Seif el-Din el-Zoubi

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Seif el-Din el-Zoubi
Seif el-Din el-Zubi.jpg
Date of birth 1913 (1913)
Place of birth Nazareth, Ottoman Empire
Date of death June 26, 1986(1986-06-26) (aged 72–73)
Knessets 1, 2, 3, 6, 7, 8, 9
Faction represented in Knesset
1949–1951 Democratic List of Nazareth
1951–1959 Democratic List for Israeli Arabs
1965–1966 Progress and Development
1966–1967 Cooperation and Development
1967–1974 Progress and Development
1974–1976 Alignment
1976–1977 Progress and Development
1977–1979 United Arab List

Seif el-Din el-Zoubi (Arabic: سيف الدين الزعبي‎, Hebrew: סיף א-דין א-זועבי‎; 1913 – 26 June 1986) was an Israeli-Arab politician.


El-Zoubi was born in 1913 in Nazareth, where he attended high school. During the British Mandate of Palestine, he was active in the Haganah, and later received the Fighter of the State Decoration. From 1959 to 1974 he was the mayor of Nazareth.

In 1949 he was elected to the Knesset as the leader of the Democratic List of Nazareth. He was re-elected in 1951 on the Democratic List for Israeli Arabs, and 1955, but resigned from the Knesset on 13 February 1956. In 1959 he became mayor of Nazareth, holding the post until 1965, when he returned to the Knesset on the Progress and Development list, which briefly merged into Cooperation and Development before regaining its independence. He was re-elected in 1969 elections, and in 1971 became mayor of Nazareth again, holding the post until 1974. After re-election in 1973, el-Zoubi was appointed Deputy Speaker of the Knesset. In 1974 Progress and Development merged into the Alignment, before leaving it and forming the United Arab List. He was re-elected for a final time on the United Arab List slate in 1977, before resigning his seat on 3 April 1979. He died in 1986.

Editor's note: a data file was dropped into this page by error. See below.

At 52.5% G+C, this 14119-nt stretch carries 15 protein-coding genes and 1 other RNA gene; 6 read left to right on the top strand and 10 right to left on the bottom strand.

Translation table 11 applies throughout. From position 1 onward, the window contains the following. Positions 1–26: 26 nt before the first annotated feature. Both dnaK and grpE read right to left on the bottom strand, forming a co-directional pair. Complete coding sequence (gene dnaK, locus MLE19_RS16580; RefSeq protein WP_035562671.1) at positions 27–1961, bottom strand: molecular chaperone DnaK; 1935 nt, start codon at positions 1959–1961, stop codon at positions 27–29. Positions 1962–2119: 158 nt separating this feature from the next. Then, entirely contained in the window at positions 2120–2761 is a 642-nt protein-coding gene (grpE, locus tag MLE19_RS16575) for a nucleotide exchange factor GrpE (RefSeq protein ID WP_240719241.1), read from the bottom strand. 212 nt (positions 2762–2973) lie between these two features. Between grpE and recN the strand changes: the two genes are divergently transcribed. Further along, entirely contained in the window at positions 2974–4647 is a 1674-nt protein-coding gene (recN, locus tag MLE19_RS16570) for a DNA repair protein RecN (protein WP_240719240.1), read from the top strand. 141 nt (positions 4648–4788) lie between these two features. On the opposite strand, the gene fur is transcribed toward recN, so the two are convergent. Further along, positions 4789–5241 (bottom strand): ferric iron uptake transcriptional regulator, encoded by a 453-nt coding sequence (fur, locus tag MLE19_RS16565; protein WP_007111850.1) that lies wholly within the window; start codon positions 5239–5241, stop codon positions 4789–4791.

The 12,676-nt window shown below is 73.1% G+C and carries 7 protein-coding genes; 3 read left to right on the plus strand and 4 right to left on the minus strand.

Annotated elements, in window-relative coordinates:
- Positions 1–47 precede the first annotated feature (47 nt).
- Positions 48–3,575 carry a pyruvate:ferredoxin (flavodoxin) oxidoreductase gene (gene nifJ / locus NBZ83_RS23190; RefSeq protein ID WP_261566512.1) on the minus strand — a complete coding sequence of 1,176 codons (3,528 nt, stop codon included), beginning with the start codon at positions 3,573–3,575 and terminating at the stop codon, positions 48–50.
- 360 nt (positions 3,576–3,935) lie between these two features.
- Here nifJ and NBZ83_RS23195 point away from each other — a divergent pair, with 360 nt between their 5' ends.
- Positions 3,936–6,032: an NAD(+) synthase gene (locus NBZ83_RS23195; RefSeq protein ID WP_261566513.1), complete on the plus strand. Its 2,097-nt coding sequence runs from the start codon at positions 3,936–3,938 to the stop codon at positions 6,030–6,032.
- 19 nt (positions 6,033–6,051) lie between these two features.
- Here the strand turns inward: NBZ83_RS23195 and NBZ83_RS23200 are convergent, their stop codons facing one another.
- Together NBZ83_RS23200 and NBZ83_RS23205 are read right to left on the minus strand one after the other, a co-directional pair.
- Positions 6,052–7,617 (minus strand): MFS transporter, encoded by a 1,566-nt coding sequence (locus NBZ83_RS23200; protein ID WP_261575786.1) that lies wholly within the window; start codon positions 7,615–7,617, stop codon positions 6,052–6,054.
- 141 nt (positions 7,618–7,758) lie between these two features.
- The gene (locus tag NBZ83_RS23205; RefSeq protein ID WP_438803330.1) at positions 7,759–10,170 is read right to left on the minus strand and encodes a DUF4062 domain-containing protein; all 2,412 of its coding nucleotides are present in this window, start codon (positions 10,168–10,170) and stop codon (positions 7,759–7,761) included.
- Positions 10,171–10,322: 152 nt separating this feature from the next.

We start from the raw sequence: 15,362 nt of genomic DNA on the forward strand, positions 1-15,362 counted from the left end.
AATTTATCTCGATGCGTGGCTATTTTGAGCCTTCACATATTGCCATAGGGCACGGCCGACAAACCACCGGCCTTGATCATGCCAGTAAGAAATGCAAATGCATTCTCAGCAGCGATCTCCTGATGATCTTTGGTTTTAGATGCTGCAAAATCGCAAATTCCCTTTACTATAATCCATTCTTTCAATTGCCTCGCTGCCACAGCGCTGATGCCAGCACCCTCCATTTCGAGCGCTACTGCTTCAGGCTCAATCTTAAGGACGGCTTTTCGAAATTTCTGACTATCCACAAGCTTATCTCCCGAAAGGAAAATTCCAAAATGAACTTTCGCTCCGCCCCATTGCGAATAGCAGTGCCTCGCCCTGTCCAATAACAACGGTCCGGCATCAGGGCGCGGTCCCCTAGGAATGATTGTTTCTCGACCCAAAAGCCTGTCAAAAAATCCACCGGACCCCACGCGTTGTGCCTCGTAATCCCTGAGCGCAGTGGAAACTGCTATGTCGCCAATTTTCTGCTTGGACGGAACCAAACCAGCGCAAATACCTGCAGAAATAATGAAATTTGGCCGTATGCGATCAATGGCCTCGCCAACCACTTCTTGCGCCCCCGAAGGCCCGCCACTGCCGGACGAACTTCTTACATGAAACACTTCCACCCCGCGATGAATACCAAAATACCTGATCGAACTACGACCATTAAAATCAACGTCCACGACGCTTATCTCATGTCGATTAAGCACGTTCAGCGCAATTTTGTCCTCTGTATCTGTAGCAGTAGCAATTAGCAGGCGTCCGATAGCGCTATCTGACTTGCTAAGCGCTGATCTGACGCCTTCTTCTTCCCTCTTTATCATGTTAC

Haneen Zoabi, the Joint List MK, is a relative.


According to Israeli historian Ori Stendel, el-Zoubi had used his ties with the Israeli establishment to compensate for the decline of his political power within the Zubia clan.[1] Historian Hillel Cohen wrote that elZoubi was "upgraded" by Mapai in exchange for relinquishing national demands and legitimizing land confiscations.[2] Yitzhak Laor described his conduct as tantamount to taking political bribery.[3]


  • Autobiography: ”Eyewitness” (1987)


  1. ^ Stendel, Ori (1996). The Arabs in Israel. Sussex Academic Press. p. 85. ISBN 1-898723-23-0. 
  2. ^ Cohen, Hillel. "Good Arabs (excerpt)". Text 2006 (in Hebrew). Retrieved 2008-06-07. 
  3. ^ Laor, Yitzhak (2007-02-15). "Under the steamroller". Haaretz. Retrieved 2008-06-08. 

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